Anger

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Anger

Allecto
one of the three Furies, vengeful deities who punish evil-doers. [Gk. Myth.: Zimmerman, 274]
Almeira
scorned woman like whom “hell hath no fury.” [Br. Drama: The Mourning Bride]
Belinda
furious over loss of lock of hair. [Br. Lit.: Rape of the Lock]
Bernardo
enraged that member of a rival street-gang is making advances to his sister. [Am. Musical: West Side Story]
Brunhild
furiously vengeful concerning Kriemhild’s accusations of promiscuity. [Ger. Lit.: Nibelungenlied]
Erinyes
(the Furies) angry and avenging deities who pursue evil-doers. [Gk. Myth.: Leach, 347]
Fudd, Elmer
hapless man seethes over Bugs Bunny’s antics. [Comics: “Bugs Bunny” in Horn, 140]
Hera
(Rom. Juno) angry at Zeus’s illicit sexual pleasure. [Gk. Myth.: Leach, 563]
Herod
angry at wise men’s disobedience, orders slaughter of male infants. [N.T.: Matthew 2:16–17]
Hulk, the
character whose anger transforms him into monster. [Comics: Horn, 324–325]
Megaera
one of the three Furies, vengeful deities who punish evil-doers. [Gk. Myth.: Zimmerman, 274]
Nemesis
goddess of vengeance. [Gk. Myth.: Zimmerman, 173]
Oronte
takes offense at Alceste’s criticism of sonnet. [Fr. Lit.: The Misanthrope]
Othello
smothers wife, Desdemona, in paroxysm of rage over her suspected adultery. [Br. Lit.: Othello]
Rumpelstiltskin
stamps ground in rage over lass’s discovery of his name. [Ger. Fairy Tale: Rumpelstiltskin]
Tisiphone
one of the three Furies, vengeful deities who punish evil-doers. [Gk. Myth.: Zimmerman, 274]
Volumnia
“in anger, Junolike.” [Br. Lit.: Coriolanus]
whin
indicates fury. [Flower Symbolism: Flora Symbolica, 178]

Anger

(dreams)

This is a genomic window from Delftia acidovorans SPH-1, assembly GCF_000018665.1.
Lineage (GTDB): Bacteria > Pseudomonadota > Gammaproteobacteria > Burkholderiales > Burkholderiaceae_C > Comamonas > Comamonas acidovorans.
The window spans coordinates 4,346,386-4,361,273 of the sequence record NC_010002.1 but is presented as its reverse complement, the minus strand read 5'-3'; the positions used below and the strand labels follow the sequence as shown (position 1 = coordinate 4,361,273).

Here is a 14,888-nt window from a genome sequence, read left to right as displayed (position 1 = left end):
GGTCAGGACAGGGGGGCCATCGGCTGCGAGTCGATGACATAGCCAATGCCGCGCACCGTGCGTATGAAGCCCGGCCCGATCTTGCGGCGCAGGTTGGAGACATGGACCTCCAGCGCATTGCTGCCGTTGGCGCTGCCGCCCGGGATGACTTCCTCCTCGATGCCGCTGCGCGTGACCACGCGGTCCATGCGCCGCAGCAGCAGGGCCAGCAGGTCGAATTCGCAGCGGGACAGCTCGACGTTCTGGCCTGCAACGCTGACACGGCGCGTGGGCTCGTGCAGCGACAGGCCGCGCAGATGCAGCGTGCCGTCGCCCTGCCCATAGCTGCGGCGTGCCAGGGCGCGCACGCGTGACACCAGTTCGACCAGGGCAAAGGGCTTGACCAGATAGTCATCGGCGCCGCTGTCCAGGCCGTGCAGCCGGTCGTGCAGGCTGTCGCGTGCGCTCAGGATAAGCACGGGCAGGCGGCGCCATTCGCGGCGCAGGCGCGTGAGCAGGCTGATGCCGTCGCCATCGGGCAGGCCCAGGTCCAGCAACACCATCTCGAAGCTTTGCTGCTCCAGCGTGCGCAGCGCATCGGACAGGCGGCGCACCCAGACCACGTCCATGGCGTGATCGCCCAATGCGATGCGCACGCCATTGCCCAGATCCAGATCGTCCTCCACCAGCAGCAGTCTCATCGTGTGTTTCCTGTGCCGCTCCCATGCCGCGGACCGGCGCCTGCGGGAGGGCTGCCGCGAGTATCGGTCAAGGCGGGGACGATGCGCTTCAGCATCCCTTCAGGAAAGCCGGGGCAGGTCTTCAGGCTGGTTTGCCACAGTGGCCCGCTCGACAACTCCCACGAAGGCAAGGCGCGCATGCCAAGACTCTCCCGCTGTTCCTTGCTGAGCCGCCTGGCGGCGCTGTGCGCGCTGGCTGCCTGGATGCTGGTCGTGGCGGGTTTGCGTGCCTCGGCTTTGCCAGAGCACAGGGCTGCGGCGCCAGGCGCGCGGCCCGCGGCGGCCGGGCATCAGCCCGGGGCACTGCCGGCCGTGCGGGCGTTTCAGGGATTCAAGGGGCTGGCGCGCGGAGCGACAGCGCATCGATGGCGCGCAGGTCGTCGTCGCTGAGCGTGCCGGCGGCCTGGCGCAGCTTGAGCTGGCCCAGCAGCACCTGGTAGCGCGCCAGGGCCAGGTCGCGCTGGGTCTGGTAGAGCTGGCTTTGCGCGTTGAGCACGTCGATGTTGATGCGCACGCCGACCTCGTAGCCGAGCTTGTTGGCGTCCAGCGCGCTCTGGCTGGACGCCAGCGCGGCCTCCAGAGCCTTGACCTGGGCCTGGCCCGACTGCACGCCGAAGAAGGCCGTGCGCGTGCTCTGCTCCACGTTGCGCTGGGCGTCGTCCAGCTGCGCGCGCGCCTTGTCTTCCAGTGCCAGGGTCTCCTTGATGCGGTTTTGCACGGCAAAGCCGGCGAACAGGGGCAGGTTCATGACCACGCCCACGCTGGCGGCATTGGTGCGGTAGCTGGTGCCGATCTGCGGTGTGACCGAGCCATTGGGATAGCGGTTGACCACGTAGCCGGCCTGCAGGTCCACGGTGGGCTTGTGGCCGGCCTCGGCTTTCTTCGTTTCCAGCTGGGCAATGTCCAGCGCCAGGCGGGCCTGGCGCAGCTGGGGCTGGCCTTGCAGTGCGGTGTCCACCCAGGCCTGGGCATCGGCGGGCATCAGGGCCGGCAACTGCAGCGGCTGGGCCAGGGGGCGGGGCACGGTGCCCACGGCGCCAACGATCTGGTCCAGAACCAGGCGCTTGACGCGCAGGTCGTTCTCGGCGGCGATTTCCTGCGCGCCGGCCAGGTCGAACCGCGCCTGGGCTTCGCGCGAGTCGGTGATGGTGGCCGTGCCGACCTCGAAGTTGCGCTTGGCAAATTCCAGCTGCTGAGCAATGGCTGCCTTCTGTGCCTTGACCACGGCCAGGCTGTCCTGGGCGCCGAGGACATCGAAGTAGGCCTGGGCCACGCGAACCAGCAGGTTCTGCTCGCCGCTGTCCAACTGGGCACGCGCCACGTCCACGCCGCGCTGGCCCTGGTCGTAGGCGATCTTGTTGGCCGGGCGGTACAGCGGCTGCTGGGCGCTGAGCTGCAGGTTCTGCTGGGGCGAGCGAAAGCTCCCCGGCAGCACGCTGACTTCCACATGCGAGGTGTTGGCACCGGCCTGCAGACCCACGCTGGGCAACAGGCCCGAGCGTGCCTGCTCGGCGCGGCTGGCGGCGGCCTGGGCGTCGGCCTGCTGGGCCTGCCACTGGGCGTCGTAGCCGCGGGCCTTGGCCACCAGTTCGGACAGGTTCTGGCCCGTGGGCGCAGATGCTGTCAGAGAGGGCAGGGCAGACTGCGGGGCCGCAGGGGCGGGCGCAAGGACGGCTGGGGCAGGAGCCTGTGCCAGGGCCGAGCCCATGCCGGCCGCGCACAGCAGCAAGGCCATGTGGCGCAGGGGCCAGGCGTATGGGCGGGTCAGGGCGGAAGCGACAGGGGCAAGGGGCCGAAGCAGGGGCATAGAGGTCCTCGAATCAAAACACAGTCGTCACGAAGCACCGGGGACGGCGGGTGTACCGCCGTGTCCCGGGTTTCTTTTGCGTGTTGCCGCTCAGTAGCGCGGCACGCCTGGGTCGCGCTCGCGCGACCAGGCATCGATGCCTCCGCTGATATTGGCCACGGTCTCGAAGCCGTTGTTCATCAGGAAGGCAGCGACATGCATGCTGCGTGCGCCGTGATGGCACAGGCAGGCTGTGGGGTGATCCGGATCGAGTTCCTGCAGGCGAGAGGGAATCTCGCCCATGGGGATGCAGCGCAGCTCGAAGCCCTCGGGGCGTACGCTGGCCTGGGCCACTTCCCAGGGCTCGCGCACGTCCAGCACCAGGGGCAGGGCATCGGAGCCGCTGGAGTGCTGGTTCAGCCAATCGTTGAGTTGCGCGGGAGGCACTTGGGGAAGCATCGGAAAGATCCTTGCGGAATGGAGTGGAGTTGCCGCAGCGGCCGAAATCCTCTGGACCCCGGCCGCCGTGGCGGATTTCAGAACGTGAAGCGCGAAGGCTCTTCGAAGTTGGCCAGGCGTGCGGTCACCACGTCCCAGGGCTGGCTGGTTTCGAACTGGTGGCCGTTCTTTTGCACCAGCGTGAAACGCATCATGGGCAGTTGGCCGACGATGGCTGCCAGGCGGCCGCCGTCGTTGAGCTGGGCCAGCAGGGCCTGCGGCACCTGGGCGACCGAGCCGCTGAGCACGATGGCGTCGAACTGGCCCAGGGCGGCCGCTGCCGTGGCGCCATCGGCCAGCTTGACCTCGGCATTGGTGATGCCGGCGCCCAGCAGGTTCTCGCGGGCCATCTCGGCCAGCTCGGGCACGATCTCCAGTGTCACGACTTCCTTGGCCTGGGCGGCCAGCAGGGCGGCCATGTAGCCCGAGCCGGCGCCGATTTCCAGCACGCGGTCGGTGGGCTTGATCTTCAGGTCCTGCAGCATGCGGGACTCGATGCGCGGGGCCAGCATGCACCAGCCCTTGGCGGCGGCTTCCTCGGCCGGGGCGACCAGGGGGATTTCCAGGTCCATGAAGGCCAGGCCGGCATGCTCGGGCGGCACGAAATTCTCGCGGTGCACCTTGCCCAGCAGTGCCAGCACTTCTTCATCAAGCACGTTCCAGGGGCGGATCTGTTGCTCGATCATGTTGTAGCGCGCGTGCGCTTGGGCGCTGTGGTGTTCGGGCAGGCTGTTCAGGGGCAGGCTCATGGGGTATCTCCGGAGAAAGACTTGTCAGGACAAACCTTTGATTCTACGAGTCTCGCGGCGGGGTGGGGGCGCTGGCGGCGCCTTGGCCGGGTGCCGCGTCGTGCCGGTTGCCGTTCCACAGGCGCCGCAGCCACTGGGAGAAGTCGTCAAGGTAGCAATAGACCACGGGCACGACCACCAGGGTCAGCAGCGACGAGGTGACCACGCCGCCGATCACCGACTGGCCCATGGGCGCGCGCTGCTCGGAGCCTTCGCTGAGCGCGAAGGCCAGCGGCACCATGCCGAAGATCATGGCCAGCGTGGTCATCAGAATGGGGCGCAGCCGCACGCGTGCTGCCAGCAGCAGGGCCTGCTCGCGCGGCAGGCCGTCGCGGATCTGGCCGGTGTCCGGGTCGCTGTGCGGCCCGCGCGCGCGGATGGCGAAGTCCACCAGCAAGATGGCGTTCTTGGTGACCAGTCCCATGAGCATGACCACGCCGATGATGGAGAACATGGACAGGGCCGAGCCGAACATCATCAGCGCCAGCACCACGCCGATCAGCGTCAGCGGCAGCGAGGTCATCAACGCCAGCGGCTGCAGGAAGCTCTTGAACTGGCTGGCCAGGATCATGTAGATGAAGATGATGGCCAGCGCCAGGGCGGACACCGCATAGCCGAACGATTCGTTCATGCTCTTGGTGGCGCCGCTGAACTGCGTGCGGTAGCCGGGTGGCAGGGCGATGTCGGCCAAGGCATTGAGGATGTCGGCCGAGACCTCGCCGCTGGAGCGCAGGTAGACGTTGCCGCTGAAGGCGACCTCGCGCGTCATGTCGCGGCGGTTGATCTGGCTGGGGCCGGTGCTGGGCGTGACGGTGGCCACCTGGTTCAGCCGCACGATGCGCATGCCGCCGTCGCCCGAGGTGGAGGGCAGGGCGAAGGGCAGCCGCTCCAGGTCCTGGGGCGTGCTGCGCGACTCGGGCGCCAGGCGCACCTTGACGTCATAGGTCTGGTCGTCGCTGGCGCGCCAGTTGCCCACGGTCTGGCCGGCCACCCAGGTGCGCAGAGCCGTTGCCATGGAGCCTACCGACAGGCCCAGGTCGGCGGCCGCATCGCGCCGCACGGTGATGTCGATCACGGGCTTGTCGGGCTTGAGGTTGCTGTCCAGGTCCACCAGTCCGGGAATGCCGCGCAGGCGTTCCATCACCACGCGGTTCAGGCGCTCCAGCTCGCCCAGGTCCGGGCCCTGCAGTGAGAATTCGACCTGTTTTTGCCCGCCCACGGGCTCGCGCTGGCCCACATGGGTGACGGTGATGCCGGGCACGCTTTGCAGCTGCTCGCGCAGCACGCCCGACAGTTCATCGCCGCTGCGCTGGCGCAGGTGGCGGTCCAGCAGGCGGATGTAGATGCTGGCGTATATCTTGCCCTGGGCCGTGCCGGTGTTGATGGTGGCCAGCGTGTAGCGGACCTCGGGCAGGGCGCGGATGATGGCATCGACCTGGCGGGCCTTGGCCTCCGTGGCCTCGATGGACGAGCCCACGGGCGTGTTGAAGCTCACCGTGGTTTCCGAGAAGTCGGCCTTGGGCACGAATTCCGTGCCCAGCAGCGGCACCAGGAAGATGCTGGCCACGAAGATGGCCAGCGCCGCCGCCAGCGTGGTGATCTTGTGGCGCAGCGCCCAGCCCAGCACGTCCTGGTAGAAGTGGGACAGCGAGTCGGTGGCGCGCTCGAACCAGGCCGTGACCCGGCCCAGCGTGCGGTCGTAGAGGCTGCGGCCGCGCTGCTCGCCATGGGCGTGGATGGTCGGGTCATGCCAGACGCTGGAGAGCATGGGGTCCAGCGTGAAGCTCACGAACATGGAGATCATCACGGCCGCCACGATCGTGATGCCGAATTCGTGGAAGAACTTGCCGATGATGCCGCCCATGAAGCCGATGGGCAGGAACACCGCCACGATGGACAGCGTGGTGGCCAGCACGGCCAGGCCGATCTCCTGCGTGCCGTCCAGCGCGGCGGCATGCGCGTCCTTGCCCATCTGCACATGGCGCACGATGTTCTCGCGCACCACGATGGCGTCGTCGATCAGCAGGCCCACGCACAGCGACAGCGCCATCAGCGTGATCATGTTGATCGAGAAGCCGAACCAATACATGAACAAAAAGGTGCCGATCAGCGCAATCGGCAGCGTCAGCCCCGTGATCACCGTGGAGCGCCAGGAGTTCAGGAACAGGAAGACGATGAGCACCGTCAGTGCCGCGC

This may be a carry-over from your daily life. In our dreams we can experience and express such feelings safely. Feeling great anger in your dream may be disturbing but pay attention to it and attempt to deal with all of your emotions in a more appropriate and productive manner. On a side note, many Jungian analysts believe that the emotions that we experience in dreams are not reliable, may have the opposite meaning, and in general should not be the only thing considered when interpreting a dream.
References in classic literature ?
To be angry once in a while is really good fun, because it makes others so miserable.
Why, if you are angry because you want to do magical things and can't, and if you don't want to get angry at all, my advice is not to want to do magical things.
And the King paced up and down his cavern more angry than before.
I must go and see them that I may make peace between them: they have been quarrelling, and are so angry that they have not slept with one another this long time.
Hector was angry that his spear should have been hurled in vain, and withdrew under cover of his men.
Ajax son of Telamon was more angry than any, for the man had fallen close beside him; so he aimed at Polydamas as he was retreating, but Polydamas saved himself by swerving aside and the spear struck Archelochus son of Antenor, for heaven counselled his destruction; it struck him where the head springs from the neck at the top joint of the spine, and severed both the tendons at the back of the head.
At last the bull was angry, and it saw the horse before it.
He could see him sailing upon the sea, and it made him very angry, so he wagged his head and muttered to himself, saying, "Good heavens, so the gods have been changing their minds about Ulysses while I was away in Ethiopia, and now he is close to the land of the Phaeacians, where it is decreed that he shall escape from the calamities that have befallen him.
My poor good man," said she, "why is Neptune so furiously angry with you?
You were angry that he had not entered those 700 rubles.
Rose looked at him with an embarrassment that made him angry with Philip.
He was angry with himself, and when Sharp came in a little while afterwards he seized upon the first opportunity to quarrel with him.